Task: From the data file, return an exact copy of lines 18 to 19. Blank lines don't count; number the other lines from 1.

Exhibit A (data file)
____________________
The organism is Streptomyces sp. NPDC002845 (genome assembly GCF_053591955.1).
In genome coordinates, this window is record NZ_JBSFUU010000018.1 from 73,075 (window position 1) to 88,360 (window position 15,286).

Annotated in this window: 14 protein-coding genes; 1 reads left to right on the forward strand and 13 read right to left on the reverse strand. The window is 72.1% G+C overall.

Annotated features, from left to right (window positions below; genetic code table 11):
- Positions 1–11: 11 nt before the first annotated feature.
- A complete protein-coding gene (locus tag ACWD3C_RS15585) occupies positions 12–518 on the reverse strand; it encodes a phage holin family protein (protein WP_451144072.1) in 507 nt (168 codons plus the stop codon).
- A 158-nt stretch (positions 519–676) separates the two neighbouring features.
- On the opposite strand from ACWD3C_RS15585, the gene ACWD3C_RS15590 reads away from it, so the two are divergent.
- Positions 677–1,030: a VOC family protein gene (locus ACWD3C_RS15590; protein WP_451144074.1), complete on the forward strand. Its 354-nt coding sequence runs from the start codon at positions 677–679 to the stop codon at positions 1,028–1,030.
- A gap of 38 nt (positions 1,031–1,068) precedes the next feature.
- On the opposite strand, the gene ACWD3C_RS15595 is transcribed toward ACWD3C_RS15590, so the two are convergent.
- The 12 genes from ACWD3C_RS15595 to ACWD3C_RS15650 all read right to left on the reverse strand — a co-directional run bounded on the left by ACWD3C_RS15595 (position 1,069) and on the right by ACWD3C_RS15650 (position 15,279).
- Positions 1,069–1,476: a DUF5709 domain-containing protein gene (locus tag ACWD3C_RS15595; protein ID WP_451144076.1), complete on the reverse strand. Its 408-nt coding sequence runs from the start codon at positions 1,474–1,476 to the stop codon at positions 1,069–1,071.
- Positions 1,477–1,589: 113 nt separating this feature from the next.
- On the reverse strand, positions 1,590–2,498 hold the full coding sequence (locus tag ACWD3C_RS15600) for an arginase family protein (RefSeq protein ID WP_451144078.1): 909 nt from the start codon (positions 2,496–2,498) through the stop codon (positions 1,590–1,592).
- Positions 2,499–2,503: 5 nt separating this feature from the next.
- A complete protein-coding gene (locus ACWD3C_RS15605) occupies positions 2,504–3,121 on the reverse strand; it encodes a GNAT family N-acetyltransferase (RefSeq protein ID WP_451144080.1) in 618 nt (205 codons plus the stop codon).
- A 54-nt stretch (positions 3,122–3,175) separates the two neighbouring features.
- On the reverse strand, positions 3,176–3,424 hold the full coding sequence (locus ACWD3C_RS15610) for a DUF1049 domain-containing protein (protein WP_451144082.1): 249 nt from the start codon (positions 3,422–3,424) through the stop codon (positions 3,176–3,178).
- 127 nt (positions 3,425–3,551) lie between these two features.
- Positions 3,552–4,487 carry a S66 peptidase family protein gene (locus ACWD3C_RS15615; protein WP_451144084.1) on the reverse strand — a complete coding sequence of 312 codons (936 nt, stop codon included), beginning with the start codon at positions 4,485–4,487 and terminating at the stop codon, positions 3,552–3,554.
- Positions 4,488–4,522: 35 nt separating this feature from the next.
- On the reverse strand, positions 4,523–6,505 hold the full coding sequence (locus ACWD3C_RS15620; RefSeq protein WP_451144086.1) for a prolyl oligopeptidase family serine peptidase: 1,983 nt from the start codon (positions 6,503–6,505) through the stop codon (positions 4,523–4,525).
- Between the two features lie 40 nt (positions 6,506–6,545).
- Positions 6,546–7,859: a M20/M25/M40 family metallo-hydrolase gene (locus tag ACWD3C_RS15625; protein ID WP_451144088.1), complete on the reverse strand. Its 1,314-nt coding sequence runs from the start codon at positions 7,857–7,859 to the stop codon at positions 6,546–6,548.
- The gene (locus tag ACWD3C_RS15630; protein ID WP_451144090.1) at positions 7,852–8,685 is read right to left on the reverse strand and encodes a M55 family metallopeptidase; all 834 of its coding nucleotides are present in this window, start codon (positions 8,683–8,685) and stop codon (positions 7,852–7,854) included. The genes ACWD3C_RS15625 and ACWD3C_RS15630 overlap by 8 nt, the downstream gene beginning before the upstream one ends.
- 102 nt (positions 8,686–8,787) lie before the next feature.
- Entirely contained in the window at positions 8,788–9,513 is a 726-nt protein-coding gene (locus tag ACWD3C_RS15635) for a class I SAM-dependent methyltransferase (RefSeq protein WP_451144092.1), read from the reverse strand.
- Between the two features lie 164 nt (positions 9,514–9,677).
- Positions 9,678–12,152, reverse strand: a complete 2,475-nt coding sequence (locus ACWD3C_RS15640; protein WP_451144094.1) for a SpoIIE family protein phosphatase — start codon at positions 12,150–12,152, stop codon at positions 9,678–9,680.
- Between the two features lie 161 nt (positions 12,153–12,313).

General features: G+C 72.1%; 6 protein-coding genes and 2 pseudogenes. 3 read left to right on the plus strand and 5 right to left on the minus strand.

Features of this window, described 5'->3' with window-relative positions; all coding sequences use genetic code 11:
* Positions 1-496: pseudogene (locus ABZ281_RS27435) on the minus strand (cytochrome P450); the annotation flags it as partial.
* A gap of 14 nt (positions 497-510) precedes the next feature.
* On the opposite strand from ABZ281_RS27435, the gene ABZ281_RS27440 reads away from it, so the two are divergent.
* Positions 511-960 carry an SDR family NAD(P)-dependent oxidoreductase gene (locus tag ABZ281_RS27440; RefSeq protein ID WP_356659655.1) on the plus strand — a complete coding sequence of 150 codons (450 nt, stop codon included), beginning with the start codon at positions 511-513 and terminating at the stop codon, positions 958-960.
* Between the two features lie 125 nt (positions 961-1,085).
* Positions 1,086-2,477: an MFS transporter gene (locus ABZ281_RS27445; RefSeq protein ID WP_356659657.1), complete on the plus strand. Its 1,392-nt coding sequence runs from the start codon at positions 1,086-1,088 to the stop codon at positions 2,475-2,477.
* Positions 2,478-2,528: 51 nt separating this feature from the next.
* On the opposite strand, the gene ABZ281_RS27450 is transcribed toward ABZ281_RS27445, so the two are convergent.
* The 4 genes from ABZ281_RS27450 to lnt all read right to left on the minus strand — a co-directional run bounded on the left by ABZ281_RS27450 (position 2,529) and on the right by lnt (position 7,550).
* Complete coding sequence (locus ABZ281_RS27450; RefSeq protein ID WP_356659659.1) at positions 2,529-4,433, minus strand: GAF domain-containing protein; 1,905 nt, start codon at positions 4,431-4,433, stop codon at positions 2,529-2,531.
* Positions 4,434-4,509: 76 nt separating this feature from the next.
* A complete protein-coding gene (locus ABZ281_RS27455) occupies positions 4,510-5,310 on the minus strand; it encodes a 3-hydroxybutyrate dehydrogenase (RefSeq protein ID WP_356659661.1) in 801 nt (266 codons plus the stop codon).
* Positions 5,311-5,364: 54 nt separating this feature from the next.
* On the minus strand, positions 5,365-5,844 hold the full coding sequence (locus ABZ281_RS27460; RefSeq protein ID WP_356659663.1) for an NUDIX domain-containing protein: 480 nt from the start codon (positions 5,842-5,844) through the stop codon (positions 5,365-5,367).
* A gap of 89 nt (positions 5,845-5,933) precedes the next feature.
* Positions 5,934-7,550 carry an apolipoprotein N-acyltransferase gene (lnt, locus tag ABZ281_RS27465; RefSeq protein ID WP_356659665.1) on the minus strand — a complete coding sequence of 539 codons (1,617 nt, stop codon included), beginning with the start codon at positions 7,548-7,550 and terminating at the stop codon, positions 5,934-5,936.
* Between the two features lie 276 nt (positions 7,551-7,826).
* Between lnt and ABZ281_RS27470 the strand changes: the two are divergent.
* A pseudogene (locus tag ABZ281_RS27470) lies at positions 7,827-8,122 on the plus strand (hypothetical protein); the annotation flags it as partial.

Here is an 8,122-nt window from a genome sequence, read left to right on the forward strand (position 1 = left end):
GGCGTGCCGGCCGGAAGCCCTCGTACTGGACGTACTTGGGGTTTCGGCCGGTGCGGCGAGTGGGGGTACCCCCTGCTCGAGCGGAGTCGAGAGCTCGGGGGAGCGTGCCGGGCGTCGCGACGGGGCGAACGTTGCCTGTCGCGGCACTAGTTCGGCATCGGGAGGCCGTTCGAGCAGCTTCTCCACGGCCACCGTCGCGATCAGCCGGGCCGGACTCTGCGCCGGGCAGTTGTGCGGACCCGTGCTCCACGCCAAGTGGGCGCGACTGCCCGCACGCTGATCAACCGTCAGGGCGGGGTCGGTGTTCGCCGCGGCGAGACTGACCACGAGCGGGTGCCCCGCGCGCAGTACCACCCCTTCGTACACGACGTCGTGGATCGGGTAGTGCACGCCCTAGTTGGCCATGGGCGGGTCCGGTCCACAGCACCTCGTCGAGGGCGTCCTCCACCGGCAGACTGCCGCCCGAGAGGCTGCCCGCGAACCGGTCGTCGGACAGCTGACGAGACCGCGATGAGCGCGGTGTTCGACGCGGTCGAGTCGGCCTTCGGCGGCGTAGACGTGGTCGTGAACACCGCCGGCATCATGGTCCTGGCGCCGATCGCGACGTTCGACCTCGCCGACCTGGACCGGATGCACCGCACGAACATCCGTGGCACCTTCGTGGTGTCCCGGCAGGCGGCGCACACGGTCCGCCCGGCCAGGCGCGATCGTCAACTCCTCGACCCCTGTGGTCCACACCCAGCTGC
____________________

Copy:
- A 54-nt stretch (positions 3,122–3,175) separates the two neighbouring features.
- On the reverse strand, positions 3,176–3,424 hold the full coding sequence (locus ACWD3C_RS15610) for a DUF1049 domain-containing protein (protein WP_451144082.1): 249 nt from the start codon (positions 3,422–3,424) through the stop codon (positions 3,176–3,178).